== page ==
Creating a Dynamic, Active Writing Group In Your Area

Mickey Goodman in Atlanta has learned how to create and manage an active community writing group:

“Being chosen to head an ASJA chapter is easy. Just head for the ladies’ room. When you return, you’ve been elected president (for life). The challenge is keeping the group active and relevant. It all depends on member participation.”

Mickey Goodman

It’s a lot of work, let’s not kid ourselves. It takes a big commitment on the part of the President and of every single member to make it a point of contributing and being there all the time.

What you  want to do with your group–how you focus the time and meetings–is up to you. Having professionals come to speak is very helpful, but you also need time to share among yourselves what you’re writing, how it’s going, getting feedback from each other. You want to celebrate individual member achievements and milestones, as well as help each other through inevitable disappointments and setbacks.

Mickey says “Our meetings, which take place monthly at the same time and place, are well attended.  Phone calls, e-mail, and Facebook notices on our private ASJA-SE page are frequent. When members don’t show up for two or more meetings, someone will usually call or mail—out of genuine concern—to find out why. We hope no one feels neglected or alone.”

As an author’s consultant, I always enjoy talking to a serious writer’s group. They have practical questions and challenging issues to address. With almost three decades of experience, I can offer perspective and suggestions on particular aspects of publishing.  Mickey says for her group, “In 2014, we’ve already heard from a CPA talking about tax deductions for journalists, a program arranged by Karon Warren, and we’re planning a discussion on journalism ethics using the best-seller Five Days at Memorial as our guide. A talk by a literary attorney is also in the works, as well as a hands-on workshop with developers of Publisheze, a hybrid of Print on Demand and traditional publishing.”  read more

There can be so much value in your writers’ group, selectively assembled and kept to a size that is manageable and meaningful to you. writers group

If you cannot find a good-fitting group in your area, start one. Create what you need. Nathan Kressen of Nook Press offers excellent tips on starting a group.  And Emily Wenstrom has some practical advice with her 5 Tips.

Onward.

Luck Only Brings Success If You’ve Done the Work

Christina Katz, author coach and author of important writer resource books like GET KNOWN BEFORE THE BOOK DEAL and THE WRITER’S WORKOUT– wrote an honest and excellent blog post about how easy it is to think every successful author “got lucky.”    creative writing flows from pen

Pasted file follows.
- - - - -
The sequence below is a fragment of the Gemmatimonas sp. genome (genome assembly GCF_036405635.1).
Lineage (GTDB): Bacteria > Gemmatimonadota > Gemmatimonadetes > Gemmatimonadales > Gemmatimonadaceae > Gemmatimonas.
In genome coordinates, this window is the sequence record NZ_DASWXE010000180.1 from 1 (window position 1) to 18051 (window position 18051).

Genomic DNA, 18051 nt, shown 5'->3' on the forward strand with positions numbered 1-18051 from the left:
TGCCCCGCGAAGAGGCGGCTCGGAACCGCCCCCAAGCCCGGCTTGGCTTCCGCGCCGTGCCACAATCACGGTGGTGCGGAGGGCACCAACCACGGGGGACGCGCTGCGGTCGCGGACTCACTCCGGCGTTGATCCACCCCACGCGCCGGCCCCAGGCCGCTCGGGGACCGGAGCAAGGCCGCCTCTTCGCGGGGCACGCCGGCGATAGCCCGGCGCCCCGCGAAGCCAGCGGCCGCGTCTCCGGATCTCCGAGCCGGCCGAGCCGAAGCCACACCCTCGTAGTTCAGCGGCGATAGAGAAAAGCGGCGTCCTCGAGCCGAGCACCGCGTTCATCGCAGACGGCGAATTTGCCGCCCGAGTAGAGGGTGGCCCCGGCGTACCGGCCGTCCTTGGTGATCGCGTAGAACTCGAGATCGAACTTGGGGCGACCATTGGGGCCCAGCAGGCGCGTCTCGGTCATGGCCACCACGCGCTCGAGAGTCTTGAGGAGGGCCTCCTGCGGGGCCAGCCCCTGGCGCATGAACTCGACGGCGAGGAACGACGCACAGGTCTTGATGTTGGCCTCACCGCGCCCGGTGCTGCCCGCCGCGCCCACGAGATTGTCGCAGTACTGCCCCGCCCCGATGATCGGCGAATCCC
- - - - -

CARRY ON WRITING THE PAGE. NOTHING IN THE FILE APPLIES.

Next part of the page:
” Last time I checked, however, luck had nothing to do with my own successes, my students’ successes, the writers I have interviewed or profiled, or the success stories of writers whom I admire from afar. The proof is everywhere. In fact, most of the real experts, including me, all say the same thing about publishing success: Set a goal and focus on it and don’t give up until you achieve it. Work hard, then work even harder, then work harder than you ever thought you could. Expect setbacks and then they won’t throw you.”

I was an agent for 27 years and I know how hard my authors worked, at every phase of their success, from concept through researching, interviewing, drafting–losing themselves in it, rewriting and editing, and then on to the marketing–years of marketing. Learning, trying, changing, learning more.

Books and publishing are organic processes, not static plans on a whiteboard, not the result of a networking connection. Writers are working with mental and emotional clay, shaping and reshaping. You discover your true book in the doing. It’s a long road, and every piece of success an author has is hard-won and well deserved.

Read more of Christine’s blog post

Onward!

Are In-Person Events Worth the Time and Effort?

I am posting this blog by permission of author Ron Herron–this is a timely and timeless message about face-to-face marketing–if you want to be a savvy author, read it:

Painting With Light

Portrait-Boy-Microphone

Social Meetings or Social Media?
I’ve had this particular blog since 2006, but it was originally to talk about my camera-collecting and photography. I was content with a few photography friends and family as followers.

At the suggestion of my son, Jeff (an accomplished architectural photographer), I began my adventure using social media to talk about the world of indie publishing and to promote my books. I also created a writer’s page on the Book of Face, and started making those ultra-short speeches on The Twitter.

It all sounded like a good idea at the time, for two reasons:
1.) I didn’t know any better, and;
2.) It fit in my promotion budget, which was exactly zero.

Instead of pursuing any speaking engagements or book signings, I spent my time focused on social media. Book sales went nowhere.

When my first book, REICHOLD STREET, was published, I…

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